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Redditor Sparks Feud By Calling Out Brother’s ‘No Phones’ Rule When He Hosts Holiday Dinners

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When having dinner at another person’s house, it’s understandable to follow their rules, right? But what if they give you a rule you think is insulting?

Redditor Accepted_Racecar8702 explained that they and their brother are in an argument over the rule the brother instituted at Thanksgiving dinner. The original poster (OP) thinks the brother went over the line and was caving to pressure from his girlfriend.

But to see if they’re off base, OP decided to ask the “Am I the A**hole” (AITA) subReddit about their situation.

“AITA for being mad about my brother’s no phone rule at Thanksgiving dinner?”

How did a “no phone” rule lead to this?

“This year Thanksgiving was at my brother and his girlfriend’s house. Edit to make clear: only for dinner not a sleepover or all day/night event.”

“His girlfriend made a rule of no phones allowed at the dinner. My brother never had this rule before but he said he agreed with it.”

“When you got there for dinner you had to turn your phone off and put it in a basket by the closet. No exceptions apparently. I thought this was a huge overstep and I am not the only one.”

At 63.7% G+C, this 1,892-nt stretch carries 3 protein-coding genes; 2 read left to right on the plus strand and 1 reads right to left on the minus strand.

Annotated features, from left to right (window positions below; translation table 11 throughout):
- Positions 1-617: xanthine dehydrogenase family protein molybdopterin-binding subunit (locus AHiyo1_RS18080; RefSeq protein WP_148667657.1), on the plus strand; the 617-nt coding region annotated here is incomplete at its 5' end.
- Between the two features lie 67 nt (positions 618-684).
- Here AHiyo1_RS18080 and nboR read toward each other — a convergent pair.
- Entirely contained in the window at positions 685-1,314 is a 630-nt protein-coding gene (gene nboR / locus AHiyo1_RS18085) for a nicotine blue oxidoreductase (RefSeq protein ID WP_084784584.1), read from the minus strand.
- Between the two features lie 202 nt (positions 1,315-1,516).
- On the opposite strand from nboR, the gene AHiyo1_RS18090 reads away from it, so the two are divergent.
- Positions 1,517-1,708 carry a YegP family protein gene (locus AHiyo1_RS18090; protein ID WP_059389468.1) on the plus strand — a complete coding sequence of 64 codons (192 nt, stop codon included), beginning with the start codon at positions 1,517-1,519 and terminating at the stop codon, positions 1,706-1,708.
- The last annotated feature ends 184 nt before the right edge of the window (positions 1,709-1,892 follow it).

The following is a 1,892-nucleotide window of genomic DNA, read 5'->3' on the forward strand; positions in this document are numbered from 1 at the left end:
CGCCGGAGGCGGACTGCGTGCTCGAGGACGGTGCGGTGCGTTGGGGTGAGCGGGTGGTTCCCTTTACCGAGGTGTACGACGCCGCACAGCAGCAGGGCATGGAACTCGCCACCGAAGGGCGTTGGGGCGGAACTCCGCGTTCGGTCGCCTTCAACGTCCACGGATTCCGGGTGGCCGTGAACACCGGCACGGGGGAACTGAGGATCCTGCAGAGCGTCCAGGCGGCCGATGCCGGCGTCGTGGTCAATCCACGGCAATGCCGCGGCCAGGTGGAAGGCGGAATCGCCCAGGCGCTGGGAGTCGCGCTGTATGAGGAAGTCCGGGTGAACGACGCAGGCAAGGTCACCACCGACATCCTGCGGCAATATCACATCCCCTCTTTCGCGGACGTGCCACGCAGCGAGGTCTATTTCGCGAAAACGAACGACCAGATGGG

“It’s ridiculous because we’re all adults and no one should have told us what to do. Again I am not the only one who felt this way. Other guests had the same problem as me and my husband.”

“Both of us were po’d about it. Technically I had Thursday and Friday off but I still would have liked to kept up with my emails and done some work even if I wasn’t getting paid for that time.”

“My brother got mad back at me when I told him how stupid of a rule it was. Him and his girlfriend are having Christmas dinner at their house too but I don’t want to go if the silly no phones thing is on during the dinner.”

“Me and my brother had 2 big arguments about it. My husband agrees with me. Other guests also agree and I told him he should stand up to his girlfriend over this silliness.”

“I know other people have said something to him and they agreed with me. He thinks we’re wrong.”

“There was an argument between my husband and him also. I think it’s a dumb rule to enforce on guests myself and I think my brother and his girlfriend are really off base here.”

OP and their family had an issue taking the night off from their phones, but they’re grown adults who can make their own decisions, right?

To find out, fellow Reddit users would judge OP by including one of the following in their response: